Treating Adult Children of Relational Trauma

Psychodrama is one of the most effective treatments of PTSD and developmental trauma that I am familiar with, and Tian Dayton has written a terrific manual to serve as our guide. Psychodrama helps to make our inner world visible and manifest what we struggle with, not so much by words, but by actions, making the invisible observable and measurable. Operating in a space where important people from our past are recreated in the living present, and where we can experience and manifest our confused inner world, we can finally say the words that were never spoken, and allow feelings to emerge that could not be expressed back then. Working with others in three-dimensional space, as psychodrama does, can not only uniquely create a timeless experience where past and present can merge to help us reconfigure our mental alignment, but also provide profound reparative experiences.”

―Bessel van der Kolk, MD, professor of psychiatry at Boston University School of Medicine, president of the Trauma Research Foundation, and author of the #1 New York Times bestseller The Body Keeps the Score

“We store the imprint of trauma in our bodies as ‘snapshots’ frozen in the nervous system that tell the story of how the body-mind experienced trauma. Therapists need to understand what the living, sensing body is telling us in order to help clients heal. Tian Dayton’s approach to embodied therapy using psychodrama informed by Somatic Experiencing® allows the body’s unspoken voice to come forward and be heard. In this treatment guide, Tian has provided us with an unparalleled approach for treating relational trauma that confirms what we know to be true: Bringing the body into healing is a crucial component of recovery. I highly recommend this book to anyone who is treating the pain of unhealed attachment wounds.”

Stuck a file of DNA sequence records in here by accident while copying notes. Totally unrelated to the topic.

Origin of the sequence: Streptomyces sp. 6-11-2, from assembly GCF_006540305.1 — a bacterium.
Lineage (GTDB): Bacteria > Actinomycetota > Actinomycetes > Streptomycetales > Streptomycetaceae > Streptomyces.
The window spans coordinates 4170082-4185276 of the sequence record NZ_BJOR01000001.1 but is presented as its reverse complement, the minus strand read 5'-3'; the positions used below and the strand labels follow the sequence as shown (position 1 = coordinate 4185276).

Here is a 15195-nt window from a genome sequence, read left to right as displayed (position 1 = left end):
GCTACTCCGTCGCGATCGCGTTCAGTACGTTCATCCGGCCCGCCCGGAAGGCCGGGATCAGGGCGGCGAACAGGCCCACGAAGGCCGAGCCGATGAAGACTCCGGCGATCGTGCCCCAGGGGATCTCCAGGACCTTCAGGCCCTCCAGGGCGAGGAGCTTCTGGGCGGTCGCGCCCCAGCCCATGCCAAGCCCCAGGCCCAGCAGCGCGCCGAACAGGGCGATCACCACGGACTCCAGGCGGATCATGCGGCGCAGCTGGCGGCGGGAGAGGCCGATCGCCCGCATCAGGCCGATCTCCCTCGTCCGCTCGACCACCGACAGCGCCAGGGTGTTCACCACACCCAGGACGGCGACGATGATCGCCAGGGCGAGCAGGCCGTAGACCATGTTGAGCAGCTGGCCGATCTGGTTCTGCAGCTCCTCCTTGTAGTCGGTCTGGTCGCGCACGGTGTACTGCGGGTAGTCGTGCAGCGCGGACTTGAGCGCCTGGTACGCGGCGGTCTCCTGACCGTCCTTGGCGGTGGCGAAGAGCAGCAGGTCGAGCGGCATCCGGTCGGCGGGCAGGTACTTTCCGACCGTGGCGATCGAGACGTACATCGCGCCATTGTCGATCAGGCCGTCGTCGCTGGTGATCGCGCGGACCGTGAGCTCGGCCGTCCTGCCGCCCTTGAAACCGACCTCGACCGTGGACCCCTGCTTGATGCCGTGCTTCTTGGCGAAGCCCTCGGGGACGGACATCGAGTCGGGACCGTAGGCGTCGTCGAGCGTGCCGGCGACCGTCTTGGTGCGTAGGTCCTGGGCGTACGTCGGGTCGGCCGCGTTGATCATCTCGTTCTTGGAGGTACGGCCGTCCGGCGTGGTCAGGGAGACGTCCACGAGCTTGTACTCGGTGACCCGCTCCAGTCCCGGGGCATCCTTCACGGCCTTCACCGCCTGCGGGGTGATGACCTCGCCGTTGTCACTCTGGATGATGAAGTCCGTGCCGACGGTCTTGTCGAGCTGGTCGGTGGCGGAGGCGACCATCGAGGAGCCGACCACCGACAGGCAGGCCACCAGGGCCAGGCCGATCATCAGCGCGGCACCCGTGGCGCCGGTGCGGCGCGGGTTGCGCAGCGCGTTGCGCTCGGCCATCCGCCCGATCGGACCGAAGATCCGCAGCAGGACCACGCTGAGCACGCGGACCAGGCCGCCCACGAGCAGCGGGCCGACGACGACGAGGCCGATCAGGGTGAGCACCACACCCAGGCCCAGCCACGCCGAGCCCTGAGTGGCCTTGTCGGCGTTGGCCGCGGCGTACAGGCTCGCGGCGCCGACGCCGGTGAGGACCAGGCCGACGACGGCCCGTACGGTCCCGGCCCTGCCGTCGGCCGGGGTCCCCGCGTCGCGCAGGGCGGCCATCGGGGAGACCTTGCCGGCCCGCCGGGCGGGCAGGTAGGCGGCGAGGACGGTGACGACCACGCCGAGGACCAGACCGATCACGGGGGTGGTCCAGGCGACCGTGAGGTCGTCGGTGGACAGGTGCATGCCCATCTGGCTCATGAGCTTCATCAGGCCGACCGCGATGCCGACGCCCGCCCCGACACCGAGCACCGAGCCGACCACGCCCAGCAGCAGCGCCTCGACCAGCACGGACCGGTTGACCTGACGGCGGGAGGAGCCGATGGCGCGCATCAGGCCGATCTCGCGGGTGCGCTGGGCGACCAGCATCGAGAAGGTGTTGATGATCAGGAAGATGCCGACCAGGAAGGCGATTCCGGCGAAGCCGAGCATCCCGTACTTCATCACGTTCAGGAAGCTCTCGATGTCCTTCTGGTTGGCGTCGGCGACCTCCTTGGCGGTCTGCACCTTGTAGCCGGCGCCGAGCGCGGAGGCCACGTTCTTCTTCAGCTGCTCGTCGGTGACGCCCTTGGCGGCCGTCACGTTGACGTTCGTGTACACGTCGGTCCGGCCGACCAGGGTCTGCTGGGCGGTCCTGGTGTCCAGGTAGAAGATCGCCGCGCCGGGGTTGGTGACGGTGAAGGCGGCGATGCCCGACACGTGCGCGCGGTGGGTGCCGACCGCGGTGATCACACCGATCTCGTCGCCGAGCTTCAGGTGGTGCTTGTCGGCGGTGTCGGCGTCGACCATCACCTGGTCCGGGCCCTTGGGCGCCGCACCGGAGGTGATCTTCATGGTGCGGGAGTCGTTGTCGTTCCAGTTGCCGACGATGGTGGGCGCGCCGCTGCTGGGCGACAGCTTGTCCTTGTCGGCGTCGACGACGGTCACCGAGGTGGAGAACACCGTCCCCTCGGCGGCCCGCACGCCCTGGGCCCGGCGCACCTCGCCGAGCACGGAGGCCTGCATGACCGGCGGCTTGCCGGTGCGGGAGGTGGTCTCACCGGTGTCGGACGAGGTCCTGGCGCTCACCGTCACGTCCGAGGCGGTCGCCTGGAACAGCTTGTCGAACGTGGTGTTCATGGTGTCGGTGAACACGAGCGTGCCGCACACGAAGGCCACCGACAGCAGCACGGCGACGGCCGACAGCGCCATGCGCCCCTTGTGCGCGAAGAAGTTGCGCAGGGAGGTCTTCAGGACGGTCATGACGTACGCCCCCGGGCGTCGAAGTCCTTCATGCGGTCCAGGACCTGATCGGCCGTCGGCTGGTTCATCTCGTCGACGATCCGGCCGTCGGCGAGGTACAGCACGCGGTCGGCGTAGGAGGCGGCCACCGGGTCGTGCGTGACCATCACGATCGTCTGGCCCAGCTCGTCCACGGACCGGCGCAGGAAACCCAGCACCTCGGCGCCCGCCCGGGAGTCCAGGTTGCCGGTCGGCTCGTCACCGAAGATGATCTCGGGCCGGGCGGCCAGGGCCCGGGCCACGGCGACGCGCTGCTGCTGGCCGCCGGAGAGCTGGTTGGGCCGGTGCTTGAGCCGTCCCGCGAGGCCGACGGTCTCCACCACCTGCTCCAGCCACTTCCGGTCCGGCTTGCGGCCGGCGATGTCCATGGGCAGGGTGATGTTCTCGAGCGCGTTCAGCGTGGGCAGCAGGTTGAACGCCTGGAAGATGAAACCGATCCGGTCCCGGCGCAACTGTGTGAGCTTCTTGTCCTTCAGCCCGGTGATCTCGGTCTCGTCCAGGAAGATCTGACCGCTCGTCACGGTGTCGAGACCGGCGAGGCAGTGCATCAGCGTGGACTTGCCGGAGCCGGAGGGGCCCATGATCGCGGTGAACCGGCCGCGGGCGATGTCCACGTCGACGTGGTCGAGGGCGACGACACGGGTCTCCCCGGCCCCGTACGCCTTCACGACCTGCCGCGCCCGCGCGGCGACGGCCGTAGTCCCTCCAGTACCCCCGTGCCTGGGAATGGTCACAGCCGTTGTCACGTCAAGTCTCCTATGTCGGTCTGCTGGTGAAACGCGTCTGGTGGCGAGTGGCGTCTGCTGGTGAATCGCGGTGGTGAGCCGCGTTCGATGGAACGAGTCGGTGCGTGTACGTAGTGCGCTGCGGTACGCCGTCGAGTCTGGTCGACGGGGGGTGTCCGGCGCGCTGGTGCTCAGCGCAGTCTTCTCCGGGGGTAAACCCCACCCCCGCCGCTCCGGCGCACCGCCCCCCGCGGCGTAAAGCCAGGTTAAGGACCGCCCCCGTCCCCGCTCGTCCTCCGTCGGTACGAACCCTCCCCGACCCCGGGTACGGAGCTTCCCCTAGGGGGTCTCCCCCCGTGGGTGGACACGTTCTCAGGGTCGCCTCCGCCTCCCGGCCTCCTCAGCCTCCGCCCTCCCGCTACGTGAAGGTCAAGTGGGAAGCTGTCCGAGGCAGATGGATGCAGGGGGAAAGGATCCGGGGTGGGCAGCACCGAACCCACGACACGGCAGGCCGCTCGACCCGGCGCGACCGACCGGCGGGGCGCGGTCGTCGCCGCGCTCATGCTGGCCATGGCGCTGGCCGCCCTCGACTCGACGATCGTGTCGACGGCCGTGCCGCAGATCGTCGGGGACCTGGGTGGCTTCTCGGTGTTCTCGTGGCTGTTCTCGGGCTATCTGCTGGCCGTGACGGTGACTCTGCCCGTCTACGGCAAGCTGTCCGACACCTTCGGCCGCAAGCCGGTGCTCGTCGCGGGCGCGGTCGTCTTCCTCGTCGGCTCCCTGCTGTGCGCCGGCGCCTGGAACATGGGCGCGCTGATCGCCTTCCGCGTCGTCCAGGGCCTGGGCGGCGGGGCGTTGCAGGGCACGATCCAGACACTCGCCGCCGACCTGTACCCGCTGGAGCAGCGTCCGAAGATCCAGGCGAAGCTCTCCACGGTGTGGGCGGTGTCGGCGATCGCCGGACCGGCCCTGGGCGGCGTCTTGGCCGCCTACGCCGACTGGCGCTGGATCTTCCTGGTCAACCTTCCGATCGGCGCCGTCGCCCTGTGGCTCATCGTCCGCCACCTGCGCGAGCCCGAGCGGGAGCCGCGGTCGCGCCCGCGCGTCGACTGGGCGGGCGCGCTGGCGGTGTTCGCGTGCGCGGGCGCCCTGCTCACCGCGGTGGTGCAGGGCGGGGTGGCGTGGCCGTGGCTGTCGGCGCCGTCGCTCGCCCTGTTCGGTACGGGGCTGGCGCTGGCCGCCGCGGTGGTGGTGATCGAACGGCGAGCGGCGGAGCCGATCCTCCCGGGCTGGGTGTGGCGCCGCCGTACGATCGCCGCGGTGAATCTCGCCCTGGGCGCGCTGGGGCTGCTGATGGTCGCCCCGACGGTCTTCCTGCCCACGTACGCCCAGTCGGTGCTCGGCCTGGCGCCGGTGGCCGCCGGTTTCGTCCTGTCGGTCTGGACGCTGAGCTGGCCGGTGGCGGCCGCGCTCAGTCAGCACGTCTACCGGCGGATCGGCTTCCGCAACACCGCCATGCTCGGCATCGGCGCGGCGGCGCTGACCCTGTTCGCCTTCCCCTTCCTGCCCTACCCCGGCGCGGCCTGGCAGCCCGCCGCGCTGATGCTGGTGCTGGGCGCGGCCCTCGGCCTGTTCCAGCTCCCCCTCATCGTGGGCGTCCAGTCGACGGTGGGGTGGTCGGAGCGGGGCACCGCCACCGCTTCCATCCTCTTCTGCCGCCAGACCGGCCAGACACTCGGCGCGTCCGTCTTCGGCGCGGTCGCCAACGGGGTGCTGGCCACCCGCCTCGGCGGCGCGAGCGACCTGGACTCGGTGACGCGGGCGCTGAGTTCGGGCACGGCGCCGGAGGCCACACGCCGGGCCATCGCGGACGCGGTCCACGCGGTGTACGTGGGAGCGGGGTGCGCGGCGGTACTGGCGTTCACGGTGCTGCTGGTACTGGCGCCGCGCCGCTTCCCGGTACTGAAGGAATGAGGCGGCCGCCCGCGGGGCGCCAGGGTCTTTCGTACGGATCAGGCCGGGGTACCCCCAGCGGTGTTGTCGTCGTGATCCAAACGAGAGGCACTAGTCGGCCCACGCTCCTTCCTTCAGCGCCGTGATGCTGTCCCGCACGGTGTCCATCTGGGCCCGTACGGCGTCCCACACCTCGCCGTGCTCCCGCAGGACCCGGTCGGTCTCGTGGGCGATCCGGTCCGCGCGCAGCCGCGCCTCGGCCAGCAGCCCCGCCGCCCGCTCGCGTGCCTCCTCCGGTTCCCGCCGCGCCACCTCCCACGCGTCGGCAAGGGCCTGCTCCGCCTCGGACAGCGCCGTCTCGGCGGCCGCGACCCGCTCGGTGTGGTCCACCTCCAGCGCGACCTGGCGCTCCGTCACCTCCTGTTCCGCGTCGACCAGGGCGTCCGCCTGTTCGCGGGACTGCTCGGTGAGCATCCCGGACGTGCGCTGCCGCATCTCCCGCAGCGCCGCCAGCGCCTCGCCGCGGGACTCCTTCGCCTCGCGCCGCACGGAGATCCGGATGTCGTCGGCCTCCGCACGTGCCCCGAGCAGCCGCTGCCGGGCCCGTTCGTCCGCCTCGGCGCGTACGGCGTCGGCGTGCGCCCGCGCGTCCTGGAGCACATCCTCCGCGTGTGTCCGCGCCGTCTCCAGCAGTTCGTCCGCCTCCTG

―Peter Levine, PhD, developer of Somatic Experiencing® and best-selling author of Waking the Tiger

Sociometrics Embodied, Experiential Processes for Relational Trauma Repair

“In Sociometrics, Tian Dayton masterfully integrates principles of group dynamics and psychodrama therapies with insights into bodily states and feelings gained from contemporary neuroscience. Sociometrics infuses therapeutic principles in an intuitive and functional program that shifts the agent of healing from the therapist to the group. We learn that through sociometrics, the threads of healing are woven as the client experiences a reconnection with the inner self and a connection with others.” 

Stephen W. Porges, PhD, Distinguished University Scientist,Indiana University; Professor of Psychiatry, University of North Carolina; creator of the Polyvagal Theory

“With her decades of experience, taught by the masters, Tian Dayton has become one herself. In Sociometics, she offers the clinical field another enriching, engaging book that clearly details how to work with the ramifications of trauma and addiction. Her detailed theoretical and practical descriptions of the use of sociometrics and psychodrama empower clinicians in all settings to create a space of safety and choice for the client. I have witnessed her work and seen the movement for those caught in the flight, fight, or freeze mode. Work that sometimes never gets resolved, or takes years, is readily hastened in these action methods.” 

Claudia Black, PhD, Senior Fellow at The Meadows and author Unspoken Legacy: Addressing the Impact of Trauma and Addiction within the Family

Emotional Sobriety: From Relationship Trauma to Resilience and Balance

“A holistic approach to healing the mind, body, and spirit–which is the essence of healthy recovery. . . . An essential guide to healing the hole in the soul, the hurt in all of us.”

William Cope Moyers, Author of Broken

Every morning I start my day with Tian Dayton,. She is the muse to everything that is good in our universe. Reading Tian personally helped me find my smile again.”